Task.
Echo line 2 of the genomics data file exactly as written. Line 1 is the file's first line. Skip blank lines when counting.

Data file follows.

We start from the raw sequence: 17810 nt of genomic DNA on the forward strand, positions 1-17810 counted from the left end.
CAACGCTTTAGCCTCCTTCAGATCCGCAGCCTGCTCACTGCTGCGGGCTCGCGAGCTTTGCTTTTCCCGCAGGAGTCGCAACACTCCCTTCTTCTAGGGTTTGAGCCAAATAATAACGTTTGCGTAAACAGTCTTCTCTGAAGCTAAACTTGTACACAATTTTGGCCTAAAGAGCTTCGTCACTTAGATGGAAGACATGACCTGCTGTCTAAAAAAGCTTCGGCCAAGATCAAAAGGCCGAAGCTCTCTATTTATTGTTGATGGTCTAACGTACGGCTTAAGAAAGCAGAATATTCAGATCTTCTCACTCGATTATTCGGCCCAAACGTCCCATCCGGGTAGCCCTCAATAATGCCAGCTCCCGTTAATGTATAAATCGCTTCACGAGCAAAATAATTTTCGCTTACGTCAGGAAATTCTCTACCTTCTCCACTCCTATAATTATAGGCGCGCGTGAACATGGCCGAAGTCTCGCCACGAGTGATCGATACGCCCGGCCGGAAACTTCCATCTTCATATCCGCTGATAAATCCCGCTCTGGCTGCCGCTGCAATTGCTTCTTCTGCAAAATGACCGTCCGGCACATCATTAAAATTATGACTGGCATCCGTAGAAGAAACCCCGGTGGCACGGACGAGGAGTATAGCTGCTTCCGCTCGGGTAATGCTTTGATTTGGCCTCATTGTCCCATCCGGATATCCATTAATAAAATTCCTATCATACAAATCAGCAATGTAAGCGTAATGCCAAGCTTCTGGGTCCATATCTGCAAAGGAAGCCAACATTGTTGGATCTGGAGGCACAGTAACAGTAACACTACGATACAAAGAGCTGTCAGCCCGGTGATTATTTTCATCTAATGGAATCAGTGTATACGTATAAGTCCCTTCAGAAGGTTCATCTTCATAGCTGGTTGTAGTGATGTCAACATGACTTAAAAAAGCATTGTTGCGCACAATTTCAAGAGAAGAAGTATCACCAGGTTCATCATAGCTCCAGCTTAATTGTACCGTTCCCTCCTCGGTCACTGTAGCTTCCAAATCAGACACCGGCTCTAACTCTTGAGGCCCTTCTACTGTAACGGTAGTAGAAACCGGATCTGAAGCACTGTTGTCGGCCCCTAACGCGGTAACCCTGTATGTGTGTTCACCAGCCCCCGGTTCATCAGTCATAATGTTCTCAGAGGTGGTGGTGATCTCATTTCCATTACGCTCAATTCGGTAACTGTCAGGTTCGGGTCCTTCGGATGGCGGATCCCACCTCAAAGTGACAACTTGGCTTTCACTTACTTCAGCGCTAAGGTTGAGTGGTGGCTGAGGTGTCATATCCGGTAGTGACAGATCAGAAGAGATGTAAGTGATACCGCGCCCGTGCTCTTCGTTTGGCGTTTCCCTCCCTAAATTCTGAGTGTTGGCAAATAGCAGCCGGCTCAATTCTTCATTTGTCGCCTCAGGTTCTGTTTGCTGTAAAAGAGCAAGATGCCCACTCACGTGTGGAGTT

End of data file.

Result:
CAACGCTTTAGCCTCCTTCAGATCCGCAGCCTGCTCACTGCTGCGGGCTCGCGAGCTTTGCTTTTCCCGCAGGAGTCGCAACACTCCCTTCTTCTAGGGTTTGAGCCAAATAATAACGTTTGCGTAAACAGTCTTCTCTGAAGCTAAACTTGTACACAATTTTGGCCTAAAGAGCTTCGTCACTTAGATGGAAGACATGACCTGCTGTCTAAAAAAGCTTCGGCCAAGATCAAAAGGCCGAAGCTCTCTATTTATTGTTGATGGTCTAACGTACGGCTTAAGAAAGCAGAATATTCAGATCTTCTCACTCGATTATTCGGCCCAAACGTCCCATCCGGGTAGCCCTCAATAATGCCAGCTCCCGTTAATGTATAAATCGCTTCACGAGCAAAATAATTTTCGCTTACGTCAGGAAATTCTCTACCTTCTCCACTCCTATAATTATAGGCGCGCGTGAACATGGCCGAAGTCTCGCCACGAGTGATCGATACGCCCGGCCGGAAACTTCCATCTTCATATCCGCTGATAAATCCCGCTCTGGCTGCCGCTGCAATTGCTTCTTCTGCAAAATGACCGTCCGGCACATCATTAAAATTATGACTGGCATCCGTAGAAGAAACCCCGGTGGCACGGACGAGGAGTATAGCTGCTTCCGCTCGGGTAATGCTTTGATTTGGCCTCATTGTCCCATCCGGATATCCATTAATAAAATTCCTATCATACAAATCAGCAATGTAAGCGTAATGCCAAGCTTCTGGGTCCATATCTGCAAAGGAAGCCAACATTGTTGGATCTGGAGGCACAGTAACAGTAACACTACGATACAAAGAGCTGTCAGCCCGGTGATTATTTTCATCTAATGGAATCAGTGTATACGTATAAGTCCCTTCAGAAGGTTCATCTTCATAGCTGGTTGTAGTGATGTCAACATGACTTAAAAAAGCATTGTTGCGCACAATTTCAAGAGAAGAAGTATCACCAGGTTCATCATAGCTCCAGCTTAATTGTACCGTTCCCTCCTCGGTCACTGTAGCTTCCAAATCAGACACCGGCTCTAACTCTTGAGGCCCTTCTACTGTAACGGTAGTAGAAACCGGATCTGAAGCACTGTTGTCGGCCCCTAACGCGGTAACCCTGTATGTGTGTTCACCAGCCCCCGGTTCATCAGTCATAATGTTCTCAGAGGTGGTGGTGATCTCATTTCCATTACGCTCAATTCGGTAACTGTCAGGTTCGGGTCCTTCGGATGGCGGATCCCACCTCAAAGTGACAACTTGGCTTTCACTTACTTCAGCGCTAAGGTTGAGTGGTGGCTGAGGTGTCATATCCGGTAGTGACAGATCAGAAGAGATGTAAGTGATACCGCGCCCGTGCTCTTCGTTTGGCGTTTCCCTCCCTAAATTCTGAGTGTTGGCAAATAGCAGCCGGCTCAATTCTTCATTTGTCGCCTCAGGTTCTGTTTGCTGTAAAAGAGCAAGATGCCCACTCACGTGTGGAGTT